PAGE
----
4 Steps to Raising a Future Writerby Richard Gentry
Lots of parents read aloud to their baby and toddler, but few take the next step: encouraging early writing. Did you know that babies can draw pictures (prewriting) and create narratives at between 2 and 3 years of age? A young child who is stimulated with targeted activities early and often can be writing and illustrating complex stories by age 4 or 5.
Why does this matter? Because studies show that when reading and writing is taught to children starting at birth, their neural pathways develop in different ways. They are more intelligent, have a 32-million-word advantage by kindergarten over children who did not get this exposure, and are less likely to develop learning problems such as dyslexia.
Over 30 years as an early childhood literacy, reading, and writing specialist, I have developed fun and simple activities parents can do with their babies and young children that help them develop writers' brains. They can be summed up in four easy-to-remember words in the acronym READ.
Repetition. Joyful repeated readings of favorite books are a hallmark of early reading and writing success. Long after you are exhausted rereading these favorite books, your baby or toddler will thrill in reading them over and over again. Babies love repetition, which encourages him to mimic the words and babble sounds -- early language responses. Over time, this mimicking behavior turns into higher-order concepts and understandings, and eventually memory "reading." Babies also mimic feelings during book sharing. If you read with feeling, it encourages your baby to have positive associations with reading.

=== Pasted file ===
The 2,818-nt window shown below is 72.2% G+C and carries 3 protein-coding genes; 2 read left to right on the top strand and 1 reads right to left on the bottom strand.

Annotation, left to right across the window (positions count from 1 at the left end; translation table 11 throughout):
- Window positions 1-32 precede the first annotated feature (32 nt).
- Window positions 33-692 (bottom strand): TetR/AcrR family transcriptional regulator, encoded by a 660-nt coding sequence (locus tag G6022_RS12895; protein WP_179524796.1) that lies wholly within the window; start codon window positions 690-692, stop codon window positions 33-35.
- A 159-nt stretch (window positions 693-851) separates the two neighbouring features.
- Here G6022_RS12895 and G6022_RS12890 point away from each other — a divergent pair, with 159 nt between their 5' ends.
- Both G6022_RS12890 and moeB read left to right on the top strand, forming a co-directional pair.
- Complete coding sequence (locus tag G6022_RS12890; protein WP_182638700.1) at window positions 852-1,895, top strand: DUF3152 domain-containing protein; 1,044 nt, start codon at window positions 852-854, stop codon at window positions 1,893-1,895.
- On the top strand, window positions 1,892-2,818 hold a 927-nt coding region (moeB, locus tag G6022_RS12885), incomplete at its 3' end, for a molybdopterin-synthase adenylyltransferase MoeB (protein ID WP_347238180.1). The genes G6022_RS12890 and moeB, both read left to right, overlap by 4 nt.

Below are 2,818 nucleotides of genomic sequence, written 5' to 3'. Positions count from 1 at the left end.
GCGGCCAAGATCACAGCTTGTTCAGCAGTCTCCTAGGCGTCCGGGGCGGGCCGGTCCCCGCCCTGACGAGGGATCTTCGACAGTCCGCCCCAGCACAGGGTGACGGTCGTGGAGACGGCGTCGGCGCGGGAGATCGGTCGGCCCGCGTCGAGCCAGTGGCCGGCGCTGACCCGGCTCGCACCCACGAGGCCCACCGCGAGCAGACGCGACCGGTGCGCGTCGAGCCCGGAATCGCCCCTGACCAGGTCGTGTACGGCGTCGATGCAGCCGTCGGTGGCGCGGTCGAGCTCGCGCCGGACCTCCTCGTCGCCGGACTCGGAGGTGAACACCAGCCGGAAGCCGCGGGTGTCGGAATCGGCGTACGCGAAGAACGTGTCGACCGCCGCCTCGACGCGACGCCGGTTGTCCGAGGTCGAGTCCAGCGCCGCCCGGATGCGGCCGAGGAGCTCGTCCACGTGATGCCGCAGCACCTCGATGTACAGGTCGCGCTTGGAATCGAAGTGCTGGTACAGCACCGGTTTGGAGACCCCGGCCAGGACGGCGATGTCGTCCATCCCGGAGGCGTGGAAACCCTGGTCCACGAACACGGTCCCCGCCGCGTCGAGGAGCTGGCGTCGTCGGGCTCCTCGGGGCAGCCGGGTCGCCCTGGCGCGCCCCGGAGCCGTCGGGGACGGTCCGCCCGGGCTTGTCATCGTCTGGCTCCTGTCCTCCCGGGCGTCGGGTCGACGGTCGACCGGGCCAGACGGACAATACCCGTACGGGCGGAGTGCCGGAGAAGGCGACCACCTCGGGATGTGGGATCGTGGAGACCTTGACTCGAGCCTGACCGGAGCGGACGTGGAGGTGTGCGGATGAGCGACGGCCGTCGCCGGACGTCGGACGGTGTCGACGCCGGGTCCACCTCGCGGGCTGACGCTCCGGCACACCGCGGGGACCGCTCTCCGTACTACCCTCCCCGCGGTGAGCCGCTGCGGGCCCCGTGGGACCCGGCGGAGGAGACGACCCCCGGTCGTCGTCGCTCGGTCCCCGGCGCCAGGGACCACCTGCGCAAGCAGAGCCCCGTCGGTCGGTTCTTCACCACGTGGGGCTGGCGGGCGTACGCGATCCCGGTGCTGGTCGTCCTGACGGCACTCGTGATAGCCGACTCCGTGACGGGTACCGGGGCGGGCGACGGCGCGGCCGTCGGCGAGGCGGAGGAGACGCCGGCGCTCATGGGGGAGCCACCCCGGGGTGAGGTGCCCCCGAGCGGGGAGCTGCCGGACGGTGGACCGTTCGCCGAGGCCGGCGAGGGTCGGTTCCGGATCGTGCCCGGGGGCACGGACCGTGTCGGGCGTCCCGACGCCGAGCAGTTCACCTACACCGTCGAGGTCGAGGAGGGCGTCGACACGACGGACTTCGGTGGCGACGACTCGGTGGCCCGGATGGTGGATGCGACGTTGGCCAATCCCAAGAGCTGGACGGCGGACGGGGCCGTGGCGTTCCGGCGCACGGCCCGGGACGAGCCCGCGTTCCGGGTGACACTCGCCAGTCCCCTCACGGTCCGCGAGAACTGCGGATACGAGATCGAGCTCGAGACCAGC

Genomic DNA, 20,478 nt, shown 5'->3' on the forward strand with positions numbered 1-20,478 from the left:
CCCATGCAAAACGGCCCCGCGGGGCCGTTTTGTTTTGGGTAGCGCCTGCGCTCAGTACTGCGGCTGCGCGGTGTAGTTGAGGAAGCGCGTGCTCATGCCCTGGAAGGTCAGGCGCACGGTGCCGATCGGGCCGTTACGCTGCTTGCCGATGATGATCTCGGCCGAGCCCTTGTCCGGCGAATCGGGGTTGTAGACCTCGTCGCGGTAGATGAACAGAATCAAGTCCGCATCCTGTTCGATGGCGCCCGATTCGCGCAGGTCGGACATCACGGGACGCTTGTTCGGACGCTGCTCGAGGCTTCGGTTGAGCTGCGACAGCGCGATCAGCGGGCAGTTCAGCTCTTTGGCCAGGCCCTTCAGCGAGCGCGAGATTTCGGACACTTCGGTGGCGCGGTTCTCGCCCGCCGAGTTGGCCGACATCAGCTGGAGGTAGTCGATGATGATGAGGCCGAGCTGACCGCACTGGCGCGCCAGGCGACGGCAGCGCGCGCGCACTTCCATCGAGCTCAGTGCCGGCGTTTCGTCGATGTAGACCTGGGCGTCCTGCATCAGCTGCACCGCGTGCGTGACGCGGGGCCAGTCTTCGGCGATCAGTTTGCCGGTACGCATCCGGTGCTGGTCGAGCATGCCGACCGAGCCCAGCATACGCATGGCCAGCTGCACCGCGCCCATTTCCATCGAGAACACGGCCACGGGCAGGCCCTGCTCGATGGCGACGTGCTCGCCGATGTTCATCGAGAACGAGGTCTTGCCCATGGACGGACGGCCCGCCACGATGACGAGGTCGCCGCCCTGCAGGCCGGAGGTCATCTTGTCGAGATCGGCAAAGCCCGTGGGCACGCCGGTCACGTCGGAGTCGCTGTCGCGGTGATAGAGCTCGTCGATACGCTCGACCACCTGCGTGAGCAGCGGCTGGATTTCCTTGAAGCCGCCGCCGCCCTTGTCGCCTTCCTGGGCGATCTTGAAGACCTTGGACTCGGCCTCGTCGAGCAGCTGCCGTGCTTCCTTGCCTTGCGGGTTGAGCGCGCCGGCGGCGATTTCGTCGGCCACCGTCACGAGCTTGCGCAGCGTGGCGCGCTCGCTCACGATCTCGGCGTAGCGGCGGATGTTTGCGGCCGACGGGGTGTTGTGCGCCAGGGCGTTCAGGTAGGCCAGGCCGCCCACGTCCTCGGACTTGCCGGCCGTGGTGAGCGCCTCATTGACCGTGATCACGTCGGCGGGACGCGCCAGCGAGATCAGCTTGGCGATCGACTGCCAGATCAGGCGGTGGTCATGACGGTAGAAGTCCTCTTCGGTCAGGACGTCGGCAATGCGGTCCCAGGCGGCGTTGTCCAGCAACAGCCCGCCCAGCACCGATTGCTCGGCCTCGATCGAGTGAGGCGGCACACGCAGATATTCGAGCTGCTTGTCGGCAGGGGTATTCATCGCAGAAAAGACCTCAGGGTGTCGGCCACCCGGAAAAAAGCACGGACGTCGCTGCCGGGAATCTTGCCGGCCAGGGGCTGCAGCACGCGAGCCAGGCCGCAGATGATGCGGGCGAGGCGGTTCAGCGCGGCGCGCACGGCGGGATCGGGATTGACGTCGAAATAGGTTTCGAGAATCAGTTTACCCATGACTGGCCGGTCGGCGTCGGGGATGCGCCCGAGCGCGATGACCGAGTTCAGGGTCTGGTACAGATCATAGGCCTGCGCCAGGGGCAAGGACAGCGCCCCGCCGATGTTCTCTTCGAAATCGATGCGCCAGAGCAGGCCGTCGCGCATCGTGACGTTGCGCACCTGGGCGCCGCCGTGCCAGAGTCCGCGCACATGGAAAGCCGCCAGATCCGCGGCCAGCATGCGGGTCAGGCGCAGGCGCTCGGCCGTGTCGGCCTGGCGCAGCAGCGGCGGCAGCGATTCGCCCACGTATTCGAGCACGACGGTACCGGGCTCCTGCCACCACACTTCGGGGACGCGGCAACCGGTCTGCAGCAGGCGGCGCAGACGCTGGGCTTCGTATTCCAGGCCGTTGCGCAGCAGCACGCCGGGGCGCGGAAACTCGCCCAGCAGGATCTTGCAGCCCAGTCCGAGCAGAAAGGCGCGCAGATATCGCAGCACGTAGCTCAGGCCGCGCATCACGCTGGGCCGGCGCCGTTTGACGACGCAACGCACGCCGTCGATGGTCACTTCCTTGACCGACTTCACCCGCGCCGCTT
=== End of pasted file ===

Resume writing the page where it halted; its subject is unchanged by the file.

Enthusiasm. Many experts agree that talking to your child and having frequent read-alouds, surrounded by talk about books during book sharing, are the most important brain-stimulation activities in parenting. You are activating her social, hearing, emotional, and linguistic systems all at once. The other E's in this step are Enticement, Exploration, Engagement, and Explosion. By enticing your child with fun reading activities, exploring new books, and engaging her in the process, her vocabulary, knowledge, and love of learning will explode. From birth to age 6 is when your baby's brain has the greatest ability to establish language proficiency.
Attention. When you read or write with your child, you are constantly making decisions about how to direct his attention. Since reading and writing are complex, at various times you must focus his attention to the many different aspects of language, reading, writing, or spelling. You are switching off between attention to sounds, meaning, rhythm or musicality of language, expression, feelings, letter naming, and letter formation, to name a few. The key is to do a variety of targeted reading and writing activities with your child that are appropriate and fun for his phase of development.
Drawing. Your child might be ready to scribble on paper long before you think she's able. Early scribbling is the precursor to early writing. With early marking and scribbling, she is showing an internal desire to communicate, joy in expressing ideas, and the urge to make meaning. Experts agree that drawing almost always opens the gate to early literacy. There are lots of fun and easy activities you can do with your toddler or preschooler to help her be an early writer.
J. Richard Gentry PhD is the author of Raising Confident Readers: How to Teach Your Child to Read and Write -- from Baby to Age 7 (Da Capo / Perseus, www.jrichardgentry.com), which is chock-full of reading and writing development tips and activities you can do with your baby and young child. Dr. Gentry is a nationally acclaimed expert on childhood literacy, reading, and spelling development, with more than 30 years of experience working with beginning readers. A former university professor and elementary school teacher, he is currently an educational consultant in Florida.